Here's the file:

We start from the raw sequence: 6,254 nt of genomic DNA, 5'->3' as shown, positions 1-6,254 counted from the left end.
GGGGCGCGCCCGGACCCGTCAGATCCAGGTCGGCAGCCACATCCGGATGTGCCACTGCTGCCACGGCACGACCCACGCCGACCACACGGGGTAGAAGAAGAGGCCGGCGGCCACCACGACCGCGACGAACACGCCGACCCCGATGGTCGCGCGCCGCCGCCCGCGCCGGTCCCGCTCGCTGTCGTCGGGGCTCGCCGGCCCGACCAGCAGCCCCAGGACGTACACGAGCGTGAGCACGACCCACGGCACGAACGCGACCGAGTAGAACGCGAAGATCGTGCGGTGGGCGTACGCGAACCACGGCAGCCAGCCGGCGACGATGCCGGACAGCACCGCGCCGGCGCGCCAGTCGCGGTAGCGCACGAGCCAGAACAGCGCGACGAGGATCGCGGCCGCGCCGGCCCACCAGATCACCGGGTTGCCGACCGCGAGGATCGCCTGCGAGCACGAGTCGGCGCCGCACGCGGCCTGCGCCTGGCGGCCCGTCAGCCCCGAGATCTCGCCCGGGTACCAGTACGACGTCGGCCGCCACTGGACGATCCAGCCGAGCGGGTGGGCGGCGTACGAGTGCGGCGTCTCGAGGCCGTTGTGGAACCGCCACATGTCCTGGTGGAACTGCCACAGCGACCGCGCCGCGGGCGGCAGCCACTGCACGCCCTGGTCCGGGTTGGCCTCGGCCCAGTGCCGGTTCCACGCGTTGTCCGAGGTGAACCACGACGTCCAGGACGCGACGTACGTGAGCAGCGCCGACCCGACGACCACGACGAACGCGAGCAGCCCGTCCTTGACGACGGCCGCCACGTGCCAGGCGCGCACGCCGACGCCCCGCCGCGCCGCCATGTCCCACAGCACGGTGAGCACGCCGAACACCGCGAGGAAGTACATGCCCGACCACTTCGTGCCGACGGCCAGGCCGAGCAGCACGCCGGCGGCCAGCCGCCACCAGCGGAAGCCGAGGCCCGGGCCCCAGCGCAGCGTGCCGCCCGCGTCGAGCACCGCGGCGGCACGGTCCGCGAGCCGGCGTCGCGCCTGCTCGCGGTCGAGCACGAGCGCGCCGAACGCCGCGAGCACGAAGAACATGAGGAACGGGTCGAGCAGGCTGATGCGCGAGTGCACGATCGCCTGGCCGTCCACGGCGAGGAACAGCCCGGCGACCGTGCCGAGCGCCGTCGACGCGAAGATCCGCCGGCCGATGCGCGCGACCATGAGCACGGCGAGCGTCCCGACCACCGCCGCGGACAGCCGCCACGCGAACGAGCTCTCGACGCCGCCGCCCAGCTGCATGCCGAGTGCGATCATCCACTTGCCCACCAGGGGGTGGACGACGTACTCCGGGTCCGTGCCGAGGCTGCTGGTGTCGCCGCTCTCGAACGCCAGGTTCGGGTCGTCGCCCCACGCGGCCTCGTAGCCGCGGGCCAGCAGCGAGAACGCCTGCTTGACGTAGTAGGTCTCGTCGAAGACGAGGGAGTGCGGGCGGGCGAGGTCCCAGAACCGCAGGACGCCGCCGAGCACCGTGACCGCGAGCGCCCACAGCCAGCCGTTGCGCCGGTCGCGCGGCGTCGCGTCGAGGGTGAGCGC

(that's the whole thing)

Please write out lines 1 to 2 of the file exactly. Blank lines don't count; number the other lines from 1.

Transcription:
We start from the raw sequence: 6,254 nt of genomic DNA, 5'->3' as shown, positions 1-6,254 counted from the left end.
GGGGCGCGCCCGGACCCGTCAGATCCAGGTCGGCAGCCACATCCGGATGTGCCACTGCTGCCACGGCACGACCCACGCCGACCACACGGGGTAGAAGAAGAGGCCGGCGGCCACCACGACCGCGACGAACACGCCGACCCCGATGGTCGCGCGCCGCCGCCCGCGCCGGTCCCGCTCGCTGTCGTCGGGGCTCGCCGGCCCGACCAGCAGCCCCAGGACGTACACGAGCGTGAGCACGACCCACGGCACGAACGCGACCGAGTAGAACGCGAAGATCGTGCGGTGGGCGTACGCGAACCACGGCAGCCAGCCGGCGACGATGCCGGACAGCACCGCGCCGGCGCGCCAGTCGCGGTAGCGCACGAGCCAGAACAGCGCGACGAGGATCGCGGCCGCGCCGGCCCACCAGATCACCGGGTTGCCGACCGCGAGGATCGCCTGCGAGCACGAGTCGGCGCCGCACGCGGCCTGCGCCTGGCGGCCCGTCAGCCCCGAGATCTCGCCCGGGTACCAGTACGACGTCGGCCGCCACTGGACGATCCAGCCGAGCGGGTGGGCGGCGTACGAGTGCGGCGTCTCGAGGCCGTTGTGGAACCGCCACATGTCCTGGTGGAACTGCCACAGCGACCGCGCCGCGGGCGGCAGCCACTGCACGCCCTGGTCCGGGTTGGCCTCGGCCCAGTGCCGGTTCCACGCGTTGTCCGAGGTGAACCACGACGTCCAGGACGCGACGTACGTGAGCAGCGCCGACCCGACGACCACGACGAACGCGAGCAGCCCGTCCTTGACGACGGCCGCCACGTGCCAGGCGCGCACGCCGACGCCCCGCCGCGCCGCCATGTCCCACAGCACGGTGAGCACGCCGAACACCGCGAGGAAGTACATGCCCGACCACTTCGTGCCGACGGCCAGGCCGAGCAGCACGCCGGCGGCCAGCCGCCACCAGCGGAAGCCGAGGCCCGGGCCCCAGCGCAGCGTGCCGCCCGCGTCGAGCACCGCGGCGGCACGGTCCGCGAGCCGGCGTCGCGCCTGCTCGCGGTCGAGCACGAGCGCGCCGAACGCCGCGAGCACGAAGAACATGAGGAACGGGTCGAGCAGGCTGATGCGCGAGTGCACGATCGCCTGGCCGTCCACGGCGAGGAACAGCCCGGCGACCGTGCCGAGCGCCGTCGACGCGAAGATCCGCCGGCCGATGCGCGCGACCATGAGCACGGCGAGCGTCCCGACCACCGCCGCGGACAGCCGCCACGCGAACGAGCTCTCGACGCCGCCGCCCAGCTGCATGCCGAGTGCGATCATCCACTTGCCCACCAGGGGGTGGACGACGTACTCCGGGTCCGTGCCGAGGCTGCTGGTGTCGCCGCTCTCGAACGCCAGGTTCGGGTCGTCGCCCCACGCGGCCTCGTAGCCGCGGGCCAGCAGCGAGAACGCCTGCTTGACGTAGTAGGTCTCGTCGAAGACGAGGGAGTGCGGGCGGGCGAGGTCCCAGAACCGCAGGACGCCGCCGAGCACCGTGACCGCGAGCGCCCACAGCCAGCCGTTGCGCCGGTCGCGCGGCGTCGCGTCGAGGGTGAGCGC